What Trust Gets You
Recently, I wrote a post on The Law of Trust, in which I shared the five necessary conditions I use before I’ll invest my time, energy, and – most important, my heart – in a leader. That post focuses on establishing trust in the first place, to get others to follow your lead. But once you have a follower (or a company-sized group of them for that matter) then what?
Why is trust so important for a leader in the long run?
In a word, faith.
A leader whose people trust her, who have faith in her, will give her the benefit of the doubt when things go wrong. They’ll stick with her when she stumbles, or when the group fails as a unit. That faith, that trust, is like money in the bank saved for a rainy day. Without it, a leader’s people will desert her at the first time of trouble.
How do you measure sales that don’t happen, or talent that doesn’t come aboard?
This could be physically, as in quitting the team, the business unit, or the company. It could also be emotional, and this may actually be worse. When people come to work disgruntled, they won’t put in their best effort. They’ll infect newcomers with their negative attitudes. Their customers will catch the vibe. So will potential customers, and potential employees. How do you measure sales that don’t happen, or talent that doesn’t come aboard? Yet these unmeasurables can spell the slow, painful death of an organization.
Lincoln kept choosing ineffective generals before finally selecting Grant; enough Americans trusted Lincoln that he was not thrown out of office before he could make that final, winning choice.
On the other hand, it is trust that provides the opportunity to lead the team out of danger when trouble strikes – as it always will, no matter how amazing a leader one is. For instance…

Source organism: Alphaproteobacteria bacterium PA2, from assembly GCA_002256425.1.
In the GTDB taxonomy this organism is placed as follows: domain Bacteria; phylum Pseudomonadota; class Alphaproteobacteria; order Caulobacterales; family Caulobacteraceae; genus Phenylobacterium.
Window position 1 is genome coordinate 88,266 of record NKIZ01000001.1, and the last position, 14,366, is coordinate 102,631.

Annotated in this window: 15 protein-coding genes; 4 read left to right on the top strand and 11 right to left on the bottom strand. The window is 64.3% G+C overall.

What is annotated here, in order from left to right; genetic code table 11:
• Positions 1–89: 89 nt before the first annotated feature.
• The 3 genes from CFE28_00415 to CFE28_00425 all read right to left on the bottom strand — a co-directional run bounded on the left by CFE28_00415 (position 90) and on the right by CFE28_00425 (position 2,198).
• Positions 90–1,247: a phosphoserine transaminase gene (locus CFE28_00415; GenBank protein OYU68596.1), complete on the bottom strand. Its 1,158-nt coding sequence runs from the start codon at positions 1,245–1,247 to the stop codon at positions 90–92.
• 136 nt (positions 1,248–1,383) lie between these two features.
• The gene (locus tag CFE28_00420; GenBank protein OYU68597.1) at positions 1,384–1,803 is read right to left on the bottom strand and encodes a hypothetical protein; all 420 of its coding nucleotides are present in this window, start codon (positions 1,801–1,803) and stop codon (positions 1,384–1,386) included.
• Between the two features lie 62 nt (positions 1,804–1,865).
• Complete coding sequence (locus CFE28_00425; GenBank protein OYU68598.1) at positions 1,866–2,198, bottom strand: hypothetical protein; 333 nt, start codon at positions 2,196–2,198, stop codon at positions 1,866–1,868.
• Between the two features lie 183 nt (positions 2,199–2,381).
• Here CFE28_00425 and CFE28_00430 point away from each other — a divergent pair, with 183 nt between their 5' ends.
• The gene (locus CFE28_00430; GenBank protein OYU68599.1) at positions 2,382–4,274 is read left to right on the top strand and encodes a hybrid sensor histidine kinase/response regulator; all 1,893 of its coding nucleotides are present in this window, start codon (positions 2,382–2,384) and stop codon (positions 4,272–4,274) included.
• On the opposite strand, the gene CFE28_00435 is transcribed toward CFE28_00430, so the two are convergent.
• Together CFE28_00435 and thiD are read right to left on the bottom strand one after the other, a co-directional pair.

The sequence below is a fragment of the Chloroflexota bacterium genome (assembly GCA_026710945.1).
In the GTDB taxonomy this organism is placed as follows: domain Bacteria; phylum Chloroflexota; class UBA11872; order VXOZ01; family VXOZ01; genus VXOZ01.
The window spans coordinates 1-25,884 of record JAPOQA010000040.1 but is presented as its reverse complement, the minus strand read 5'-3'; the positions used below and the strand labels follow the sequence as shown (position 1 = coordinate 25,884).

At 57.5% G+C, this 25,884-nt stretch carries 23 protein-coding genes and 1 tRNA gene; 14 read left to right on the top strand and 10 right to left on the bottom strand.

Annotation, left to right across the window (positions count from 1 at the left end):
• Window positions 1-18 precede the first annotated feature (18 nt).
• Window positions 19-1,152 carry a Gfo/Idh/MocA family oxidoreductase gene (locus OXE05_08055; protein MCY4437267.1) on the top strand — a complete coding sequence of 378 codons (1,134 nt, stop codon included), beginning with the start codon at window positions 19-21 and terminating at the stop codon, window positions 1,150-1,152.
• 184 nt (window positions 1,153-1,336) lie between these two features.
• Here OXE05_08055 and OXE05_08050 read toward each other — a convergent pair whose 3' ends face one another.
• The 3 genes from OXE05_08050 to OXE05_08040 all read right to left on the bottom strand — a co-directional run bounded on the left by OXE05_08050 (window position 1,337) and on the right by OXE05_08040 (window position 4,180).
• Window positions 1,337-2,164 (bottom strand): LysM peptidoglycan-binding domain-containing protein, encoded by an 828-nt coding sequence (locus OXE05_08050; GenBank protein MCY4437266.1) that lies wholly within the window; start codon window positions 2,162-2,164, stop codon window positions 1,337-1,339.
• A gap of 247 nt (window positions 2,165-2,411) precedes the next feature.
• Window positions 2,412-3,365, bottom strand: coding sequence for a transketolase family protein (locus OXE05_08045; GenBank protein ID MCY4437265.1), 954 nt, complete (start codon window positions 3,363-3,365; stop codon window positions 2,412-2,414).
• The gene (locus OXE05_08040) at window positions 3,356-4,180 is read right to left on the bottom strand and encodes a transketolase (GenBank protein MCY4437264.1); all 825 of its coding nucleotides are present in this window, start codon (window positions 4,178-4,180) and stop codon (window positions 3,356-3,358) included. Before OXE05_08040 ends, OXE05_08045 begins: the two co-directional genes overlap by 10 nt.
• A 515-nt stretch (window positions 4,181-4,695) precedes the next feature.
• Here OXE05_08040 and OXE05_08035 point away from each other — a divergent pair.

- Lincoln kept choosing ineffective generals before finally selecting Grant; enough Americans trusted Lincoln that he was not thrown out of office before he could make that final, winning choice
- Edison resisted moving from Direct Current to Alternating Current for far too long; had his investors not trusted him, he would have lost control of his company and might have died a failure
- The people of South Africa trusted Nelson Mandela to lead them out of white rule and into democracy peacefully, rather than through bloody revolution; trust made all the difference to the entire nation
- Oprah Winfrey has moved markets and changed lives through only one thing: the trust of her fans; there is a world full of entertainers, but only one Oprah (Does every show she films, every article she writes, every product she endorses, delight and amaze? Hardly… yet because she has built an immense reservoir of trust, she survives these stumbles with hardly a second’s thought)
How about you, Mr. or Ms Leader?
Do your people trust you? When you stumble, do they forgive you and remain by your side, or do they roll your eyes at each other and say, “Here he goes again?”
The higher we get on the org chart, the less in-touch most of us are with our people
Chances are very high you cannot answer this question properly yourself.
The higher we get on the org chart, the less in-touch most of us* are with our people – and most leaders compound this tendency, of isolation-through-position, by surrounding themselves with yes-men or with like-minded individuals. That means few leaders can trust someone to tell them when their people have lost trust in them.
Who tells you when your baby is ugly? And what is the price of not knowing?
*Most of us, but not all of us. See for yourself how this enterprise CEO stays in touch with his frontline staff. If he can do it… Need I go on?
Photo by Lucien